When Michel Rocatti completely severed his spinal cord in a 2017 motorcycle accident, he permanently lost all sensation in and control over his legs. For years, Rocatti was unable to walk—until an experimental implant was surgically embedded into his spine, re-completing the broken biological circuit between his spinal cord and the severed nerves, The Guardian reports.
When prompted, the device sends activity-specific pulses of electricity to various nerves that were cut off from the central nervous system, allowing the Rocatti and other paralyzed people to send the appropriate stimulation and instructions to their legs. Rocatti and the other two participants in an ongoing clinical trial were able to stand, walk, use bicycle pedals, and kick their legs in a swimming pool within hours of having the flexible, multi-electrode device embedded into their spines, according to research published Monday (February 7) in Nature Medicine. The device and software, developed by researchers at Lausanne University Hospital and the Swiss Federal Institute of Technology (EPFL) in Lausanne, significantly reduce the time between surgical implantation and a patient taking their first steps compared to other treatments or robotic exoskeletons, which can require extensive training to use.
“That is remarkable to see within 1 day with a severe injury like this,” Mayo Clinic research physical therapist Megan Gill, who didn’t work on the project, tells Science.
After several months of practice, the participants became better acquainted with the system and were able to move with a more fluid, natural gait, according to Reuters. Eventually, they were able to practice using it in areas outside of the lab, controlling the implant themselves using a tablet.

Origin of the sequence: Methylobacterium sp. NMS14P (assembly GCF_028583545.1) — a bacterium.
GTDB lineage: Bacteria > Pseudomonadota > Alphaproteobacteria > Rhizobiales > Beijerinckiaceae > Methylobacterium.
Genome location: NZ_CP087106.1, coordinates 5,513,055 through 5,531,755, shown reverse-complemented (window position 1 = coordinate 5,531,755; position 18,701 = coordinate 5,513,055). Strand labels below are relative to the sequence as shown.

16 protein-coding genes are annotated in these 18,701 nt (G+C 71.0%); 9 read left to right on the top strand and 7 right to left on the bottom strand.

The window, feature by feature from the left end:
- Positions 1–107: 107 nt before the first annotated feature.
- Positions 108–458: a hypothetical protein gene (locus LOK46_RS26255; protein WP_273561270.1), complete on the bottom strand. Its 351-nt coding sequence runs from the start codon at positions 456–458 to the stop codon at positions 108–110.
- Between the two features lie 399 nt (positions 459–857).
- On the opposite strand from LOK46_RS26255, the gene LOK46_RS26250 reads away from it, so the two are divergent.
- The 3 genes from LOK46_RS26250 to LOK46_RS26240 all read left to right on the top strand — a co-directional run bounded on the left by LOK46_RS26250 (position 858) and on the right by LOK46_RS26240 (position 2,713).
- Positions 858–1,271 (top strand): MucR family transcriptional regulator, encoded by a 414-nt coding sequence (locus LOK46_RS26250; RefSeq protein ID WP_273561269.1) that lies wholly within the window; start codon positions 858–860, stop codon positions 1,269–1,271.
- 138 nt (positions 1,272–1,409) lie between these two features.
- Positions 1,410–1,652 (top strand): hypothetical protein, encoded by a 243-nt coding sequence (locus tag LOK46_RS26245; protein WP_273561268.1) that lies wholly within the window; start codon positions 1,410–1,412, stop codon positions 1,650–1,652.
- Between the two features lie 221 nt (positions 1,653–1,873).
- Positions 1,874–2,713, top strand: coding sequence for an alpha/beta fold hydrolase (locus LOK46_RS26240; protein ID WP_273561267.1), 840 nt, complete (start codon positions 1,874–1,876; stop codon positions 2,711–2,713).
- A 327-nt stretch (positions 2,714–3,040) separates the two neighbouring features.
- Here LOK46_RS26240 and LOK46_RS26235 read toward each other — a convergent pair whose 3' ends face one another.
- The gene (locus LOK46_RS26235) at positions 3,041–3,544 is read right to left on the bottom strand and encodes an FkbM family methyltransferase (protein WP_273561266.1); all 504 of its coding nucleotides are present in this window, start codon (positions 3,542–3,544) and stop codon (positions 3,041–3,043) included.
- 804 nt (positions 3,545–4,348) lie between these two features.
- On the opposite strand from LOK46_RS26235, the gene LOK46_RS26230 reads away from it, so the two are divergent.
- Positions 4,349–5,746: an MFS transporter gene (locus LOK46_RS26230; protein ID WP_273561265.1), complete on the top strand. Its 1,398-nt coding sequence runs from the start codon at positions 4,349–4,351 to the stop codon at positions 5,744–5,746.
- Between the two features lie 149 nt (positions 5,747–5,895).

Rocatti tells The Guardian that using the electrode is now “a part of my daily life.”
“I stand up, walk where I want to, I can walk the stairs—it’s almost a normal life,” he tells the BBC.
The BBC reports that nine patients have received the implant and regained the ability to walk so far—the Nature Medicine article highlights three—but that the system is too complicated for widespread everyday use. Instead, the system serves as part of a physical rehabilitation regiment.
The researchers say that their device is not a cure for spinal injury because the damaged and severed nerves don't actually heal. However, they tell Reuters that they hope to launch a clinical trial for dozens more patients within the next year so that they can further refine and improve the technology.
Their progress so far “is a critical step to improve people’s quality of life,” lead developer and EPFL neuroscientist Grégoire Courtine tells the BBC. “We are going to empower people. We are going to give them the ability to stand, to take some steps. It is not enough, but it is a significant improvement.”